Nat Hentoff died recently, at the age of 91, in his own apartment, “surrounded by family [and] listening to Billie Holiday,” as his son Nick movingly wrote.

If anyone deserved such a peaceful death, it was Nat Hentoff. In his long and colorful career, he had been everything from a jazz critic to an investigative journalist, a fearless civil libertarian, an education reformer, and a powerful witness to the pro-life cause—as an atheist. He knew and wrote about everyone from Louis Armstrong and Duke Ellington to Bob Dylan and Malcolm X, and he became the biographer and friend of John Cardinal O’Connor.

Hentoff was born in Boston, the son of two Russian-born, Orthodox Jewish immigrants. He described his early life in his memoir, Boston Boy. Life was not easy then, for Boston was one of the most prejudiced cities in America, in thrall to the anti-Semitic broadcasts of Father Charles Coughlin. Hentoff recalled “losing some teeth” to a gang of bullies who, under the influence of Coughlin, “recognized me as a killer of their Lord.”

That experience injured Hentoff but did not prevent him from admiring Catholics who condemned such bigotry. One was Joseph Dineen, a prominent columnist for the Globe, who constantly reminded his readers that anti-Semitism was a sin and the “cornerstone of fascism.” Even more influential was Frances Sweeney, the editor of the Boston City Reporter, who gave Hentoff his first job as a writer, and specialized in exposing corruption and uncovering anti-Semitism—including within her own Church. It was Sweeney who first taught Hentoff about journalistic principles, giving him a fierce sense of independence and of “the pleasures of being out of step.” Hentoff dedicated Boston Boy to her, and would say of her years later, “To this day, if I have an ethical problem, I sometimes think, ‘Now what would Frances Sweeney do in this case?’”

As for Hentoff’s relationship with God, he had attended shul as a boy, and he envied people with faith, especially their belief in eternal life, which he wished he could have shared. His Jewish upbringing had left a very positive impression on him. In the 1930s, he would “knock on the doors of our neighbors … to ask for donations to plant trees” for the then-projected state of Israel, to secure a safe homeland for the Jewish community. Attending religious services, he admired the cantor, a central part of Jewish life. As he told an interviewer: “They sang what is called melismatically. That is, they often would take one syllable and use a number of notes on it, and they often improvised with melodies called nigguns. It was so powerful, so viscerally powerful.” What moved Hentoff most about cantorial singing is what in Yiddish is called the krechts—“the cry.” That’s what you have in all great music, he said. “It makes you sit up and sometimes get up and shout.”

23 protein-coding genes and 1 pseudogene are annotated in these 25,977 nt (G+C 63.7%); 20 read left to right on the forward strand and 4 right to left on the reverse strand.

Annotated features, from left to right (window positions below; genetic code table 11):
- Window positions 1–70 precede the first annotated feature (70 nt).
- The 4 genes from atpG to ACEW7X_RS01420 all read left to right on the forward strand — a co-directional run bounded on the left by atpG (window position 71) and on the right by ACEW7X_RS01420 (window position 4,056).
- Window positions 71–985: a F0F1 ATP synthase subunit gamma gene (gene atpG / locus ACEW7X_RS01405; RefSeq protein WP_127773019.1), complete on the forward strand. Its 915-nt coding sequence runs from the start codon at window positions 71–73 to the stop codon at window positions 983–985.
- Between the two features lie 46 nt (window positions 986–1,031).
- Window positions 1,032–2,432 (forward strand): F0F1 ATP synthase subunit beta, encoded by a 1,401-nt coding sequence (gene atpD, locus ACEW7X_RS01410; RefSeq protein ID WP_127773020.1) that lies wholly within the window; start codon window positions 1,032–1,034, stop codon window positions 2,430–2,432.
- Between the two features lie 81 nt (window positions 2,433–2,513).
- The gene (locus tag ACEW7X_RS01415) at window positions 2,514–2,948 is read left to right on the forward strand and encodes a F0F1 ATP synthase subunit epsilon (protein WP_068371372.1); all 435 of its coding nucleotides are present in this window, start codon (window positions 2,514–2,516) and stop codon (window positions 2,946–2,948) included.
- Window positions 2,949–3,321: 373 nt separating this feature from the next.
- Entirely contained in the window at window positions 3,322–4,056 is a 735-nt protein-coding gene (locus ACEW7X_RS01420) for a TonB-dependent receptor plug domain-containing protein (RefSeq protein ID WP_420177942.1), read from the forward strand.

That was the feeling he experienced when, walking along the streets of Boston, he first heard Artie Shaw’s jazz classic, “Nightmare.” Hentoff fell in love with jazz and, fresh from graduating Northeastern, got two big breaks—first, by hosting a radio program devoted to jazz, and second, by being hired as a jazz columnist for Down Beat magazine. He later went on to co-found the Jazz Review—considered the finest publication of its kind—wrote a series of now-classic jazz books, and became the director of Candid Records, which released acclaimed albums by Charles Mingus, Cecil Taylor, and Max Roach.

Never a musician himself, Hentoff nevertheless had a special feel for the rhythm of jazz’s unique forms, demonstrated by his sensitive and eloquent liner notes for famous albums such as John Coltrane’s Giant Steps and Miles Davis’s Sketches of Spain. Of the latter, Hentoff wrote on Davis’s “Saeta”:

The saete, in flamencan music, is “the arrow of song.” One of the oldest religious types of music in Andalusia, it is usually sung without accompaniment during the Holy Week religious procession in Seville. It tells of the Passion of Christ and is usually addressed to the image of the crucified Christ that is carried in the march or to the Virgin Mary. … [Davis’s] performance here captures the essence of the saeta—“the heart pierced by grief.” It is a measure of Miles’s stature as a musician and a human being that he can so absorb the language of another culture that he can express through it a universal emotion with an authenticity that is neither strained nor condescending.